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Silicon Valley still failing kids by not investing in smart gun tech

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Photo: George Frey / Getty Images

Two years ago I wrote that Silicon Valley was failing America's children by not investing in smart firearms technologies. It still is.

Why it matters: Smart gun technology would have done nothing to prevent what happened in Parkland, where the legal owner of a semi-automatic rifle intentionally slaughtered his former classmates. But mass shootings, as horrific as they are, only account for a small percentage of America's annual deaths by firearm.

Far more gun deaths are a result of suicide and accidental shootings, many of which could be prevented via the use of such innovations as biometric or RFID-enabled trigger locks that would stop a kid from killing him or herself with a parent's gun.

The stats:

  • In 2015, the CDC reports that 566 Americans under the age of 18 committed suicide via firearm, while there were another 1,034 by those between 18 and 21. It is vital to note that firearm usage is an extremely effective means of "succeeding" in a suicide attempt, and that Harvard research shows that 90% of those "who attempt suicide and survive will not go on to die by suicide at a later date."
  • Also in 2015, another 89 kids died from accidental shootings and 80 adults were unintentionally killed by a child using a gun. And this doesn't even get into deaths caused by stolen weapons.

What they're saying: Margot Hirsch, president of an apolitical organization that provides grant funding to smart gun tech startups, says she has growing optimism that "smart safety technologies" will get to market, pointing out that a VC-backed biometric lock is now on shelves at Cabela's. But she admits that small success remains the exception to the rule, with venture funding scarce despite VC platitudes about disruption and changing the world.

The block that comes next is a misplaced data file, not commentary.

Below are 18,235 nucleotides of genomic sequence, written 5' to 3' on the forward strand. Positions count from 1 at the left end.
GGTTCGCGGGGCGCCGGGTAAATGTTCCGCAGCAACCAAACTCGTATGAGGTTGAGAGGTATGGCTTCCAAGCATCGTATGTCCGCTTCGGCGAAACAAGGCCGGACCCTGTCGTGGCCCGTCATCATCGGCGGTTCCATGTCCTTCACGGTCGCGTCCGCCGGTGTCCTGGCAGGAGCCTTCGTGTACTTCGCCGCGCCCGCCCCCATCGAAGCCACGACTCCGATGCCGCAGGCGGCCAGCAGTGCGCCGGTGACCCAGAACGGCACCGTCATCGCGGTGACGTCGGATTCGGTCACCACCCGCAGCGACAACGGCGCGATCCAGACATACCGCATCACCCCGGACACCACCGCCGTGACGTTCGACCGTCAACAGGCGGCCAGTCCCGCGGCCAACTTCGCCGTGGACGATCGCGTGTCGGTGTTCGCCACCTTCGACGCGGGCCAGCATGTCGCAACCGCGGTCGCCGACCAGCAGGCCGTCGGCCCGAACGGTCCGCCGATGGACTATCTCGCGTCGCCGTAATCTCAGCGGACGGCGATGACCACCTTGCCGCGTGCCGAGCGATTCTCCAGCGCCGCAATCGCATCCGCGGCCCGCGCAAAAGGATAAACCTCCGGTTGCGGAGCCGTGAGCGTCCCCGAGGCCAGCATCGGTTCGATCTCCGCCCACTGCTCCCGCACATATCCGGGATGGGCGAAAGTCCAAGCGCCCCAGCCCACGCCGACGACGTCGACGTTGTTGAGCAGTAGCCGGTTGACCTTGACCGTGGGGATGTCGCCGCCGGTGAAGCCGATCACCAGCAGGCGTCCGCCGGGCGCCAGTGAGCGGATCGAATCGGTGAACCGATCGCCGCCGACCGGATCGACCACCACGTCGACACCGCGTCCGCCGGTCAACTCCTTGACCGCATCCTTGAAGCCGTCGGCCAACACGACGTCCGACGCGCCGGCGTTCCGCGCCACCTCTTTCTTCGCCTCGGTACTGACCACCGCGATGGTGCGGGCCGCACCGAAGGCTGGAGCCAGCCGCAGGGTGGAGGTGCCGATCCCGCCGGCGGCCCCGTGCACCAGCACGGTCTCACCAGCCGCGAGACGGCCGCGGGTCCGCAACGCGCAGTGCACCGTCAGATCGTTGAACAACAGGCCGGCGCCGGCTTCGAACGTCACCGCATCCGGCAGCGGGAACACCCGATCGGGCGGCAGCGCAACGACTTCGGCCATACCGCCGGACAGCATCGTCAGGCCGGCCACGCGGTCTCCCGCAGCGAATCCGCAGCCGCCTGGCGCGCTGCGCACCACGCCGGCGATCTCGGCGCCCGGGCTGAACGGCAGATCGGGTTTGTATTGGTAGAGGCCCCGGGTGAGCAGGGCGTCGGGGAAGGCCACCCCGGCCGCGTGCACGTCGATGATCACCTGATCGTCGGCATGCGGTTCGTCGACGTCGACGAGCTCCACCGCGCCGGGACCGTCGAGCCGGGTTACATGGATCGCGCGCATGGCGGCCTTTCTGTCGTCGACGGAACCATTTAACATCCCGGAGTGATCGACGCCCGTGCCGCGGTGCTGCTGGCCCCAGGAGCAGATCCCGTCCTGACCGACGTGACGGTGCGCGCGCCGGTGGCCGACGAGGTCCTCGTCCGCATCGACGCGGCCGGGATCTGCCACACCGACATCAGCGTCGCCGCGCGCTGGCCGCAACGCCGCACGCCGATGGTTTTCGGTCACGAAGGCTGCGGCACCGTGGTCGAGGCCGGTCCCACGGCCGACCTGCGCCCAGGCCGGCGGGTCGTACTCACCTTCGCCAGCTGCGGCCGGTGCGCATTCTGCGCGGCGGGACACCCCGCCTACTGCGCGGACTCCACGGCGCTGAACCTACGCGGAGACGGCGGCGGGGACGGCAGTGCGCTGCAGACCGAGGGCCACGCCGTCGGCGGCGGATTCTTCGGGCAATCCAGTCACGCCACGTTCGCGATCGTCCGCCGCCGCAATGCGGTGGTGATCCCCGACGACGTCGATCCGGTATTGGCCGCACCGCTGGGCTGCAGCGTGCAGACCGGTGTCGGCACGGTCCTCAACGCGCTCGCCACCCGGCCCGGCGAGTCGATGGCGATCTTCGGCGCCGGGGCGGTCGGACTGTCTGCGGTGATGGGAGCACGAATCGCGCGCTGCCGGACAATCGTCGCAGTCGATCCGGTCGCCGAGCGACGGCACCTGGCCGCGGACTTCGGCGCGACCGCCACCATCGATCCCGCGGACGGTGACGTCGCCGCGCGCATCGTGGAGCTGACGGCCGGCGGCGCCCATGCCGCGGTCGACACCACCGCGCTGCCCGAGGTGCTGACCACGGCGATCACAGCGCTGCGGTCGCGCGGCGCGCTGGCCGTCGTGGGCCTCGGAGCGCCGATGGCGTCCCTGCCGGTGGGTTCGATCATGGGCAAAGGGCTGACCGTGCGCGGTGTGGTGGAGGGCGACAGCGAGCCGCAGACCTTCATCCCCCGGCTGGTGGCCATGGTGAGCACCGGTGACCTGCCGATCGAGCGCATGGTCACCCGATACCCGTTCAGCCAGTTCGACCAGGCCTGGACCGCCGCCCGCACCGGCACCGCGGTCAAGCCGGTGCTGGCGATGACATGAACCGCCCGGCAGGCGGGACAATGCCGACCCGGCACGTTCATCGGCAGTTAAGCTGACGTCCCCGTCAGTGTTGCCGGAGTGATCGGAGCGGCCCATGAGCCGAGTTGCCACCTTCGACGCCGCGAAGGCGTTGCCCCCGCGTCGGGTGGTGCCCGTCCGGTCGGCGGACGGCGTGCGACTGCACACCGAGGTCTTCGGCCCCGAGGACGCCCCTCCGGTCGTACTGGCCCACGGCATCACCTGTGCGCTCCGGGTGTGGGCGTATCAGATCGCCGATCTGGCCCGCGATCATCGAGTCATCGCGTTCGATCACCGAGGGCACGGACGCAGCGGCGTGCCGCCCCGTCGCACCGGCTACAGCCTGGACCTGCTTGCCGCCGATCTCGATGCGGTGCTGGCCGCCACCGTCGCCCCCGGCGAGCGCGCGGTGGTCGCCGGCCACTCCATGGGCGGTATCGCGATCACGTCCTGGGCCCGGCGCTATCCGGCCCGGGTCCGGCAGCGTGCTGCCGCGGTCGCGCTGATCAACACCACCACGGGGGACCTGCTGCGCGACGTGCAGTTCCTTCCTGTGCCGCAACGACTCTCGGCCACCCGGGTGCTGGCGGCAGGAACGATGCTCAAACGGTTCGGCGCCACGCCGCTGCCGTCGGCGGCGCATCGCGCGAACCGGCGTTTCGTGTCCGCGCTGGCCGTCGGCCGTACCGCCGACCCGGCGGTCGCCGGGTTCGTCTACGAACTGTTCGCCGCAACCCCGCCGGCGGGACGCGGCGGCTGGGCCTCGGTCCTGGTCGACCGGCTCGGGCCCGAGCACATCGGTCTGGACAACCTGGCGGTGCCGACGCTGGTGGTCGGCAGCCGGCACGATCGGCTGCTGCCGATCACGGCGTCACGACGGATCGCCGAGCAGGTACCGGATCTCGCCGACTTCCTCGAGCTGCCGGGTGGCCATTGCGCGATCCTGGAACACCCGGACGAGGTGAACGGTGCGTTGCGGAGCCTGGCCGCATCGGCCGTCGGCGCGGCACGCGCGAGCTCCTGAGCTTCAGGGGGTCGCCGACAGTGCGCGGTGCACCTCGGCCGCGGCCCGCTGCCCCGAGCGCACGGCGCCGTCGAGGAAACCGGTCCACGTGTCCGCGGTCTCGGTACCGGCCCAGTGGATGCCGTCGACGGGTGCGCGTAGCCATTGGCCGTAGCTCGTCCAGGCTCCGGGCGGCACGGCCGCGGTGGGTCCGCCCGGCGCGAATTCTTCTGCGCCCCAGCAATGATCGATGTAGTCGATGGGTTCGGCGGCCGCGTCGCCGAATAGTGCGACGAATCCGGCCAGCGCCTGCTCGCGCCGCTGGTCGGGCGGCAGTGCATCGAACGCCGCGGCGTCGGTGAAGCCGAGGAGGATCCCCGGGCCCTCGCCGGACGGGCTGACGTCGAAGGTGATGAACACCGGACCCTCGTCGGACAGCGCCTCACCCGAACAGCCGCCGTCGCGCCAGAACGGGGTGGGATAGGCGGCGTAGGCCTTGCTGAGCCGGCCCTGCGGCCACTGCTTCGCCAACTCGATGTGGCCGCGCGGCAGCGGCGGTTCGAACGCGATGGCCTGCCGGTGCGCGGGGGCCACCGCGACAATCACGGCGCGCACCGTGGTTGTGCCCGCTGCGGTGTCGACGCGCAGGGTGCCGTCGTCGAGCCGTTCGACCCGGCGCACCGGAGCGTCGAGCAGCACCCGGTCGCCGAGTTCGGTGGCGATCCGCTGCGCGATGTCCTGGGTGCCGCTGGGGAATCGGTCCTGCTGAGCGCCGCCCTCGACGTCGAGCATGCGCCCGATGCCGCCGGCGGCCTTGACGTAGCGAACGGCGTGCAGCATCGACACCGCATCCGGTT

• It's often hard for some of these entrepreneurs to even get an introductory meeting, thus indirectly discouraging hopes that someone will try to create an end-to-end smart gun manufacturer (i.e., the Tesla of guns) that could truly eat into the relationship between American firearms and American hospitals.

More from Hirsch:

"The bulk of gun owners are responsible and I don't see any scenario where we stop selling guns in this country. So we're either going to innovate like we do in every other part of our lives, or we're going to continue making products that we all know can be misused with awful consequences."

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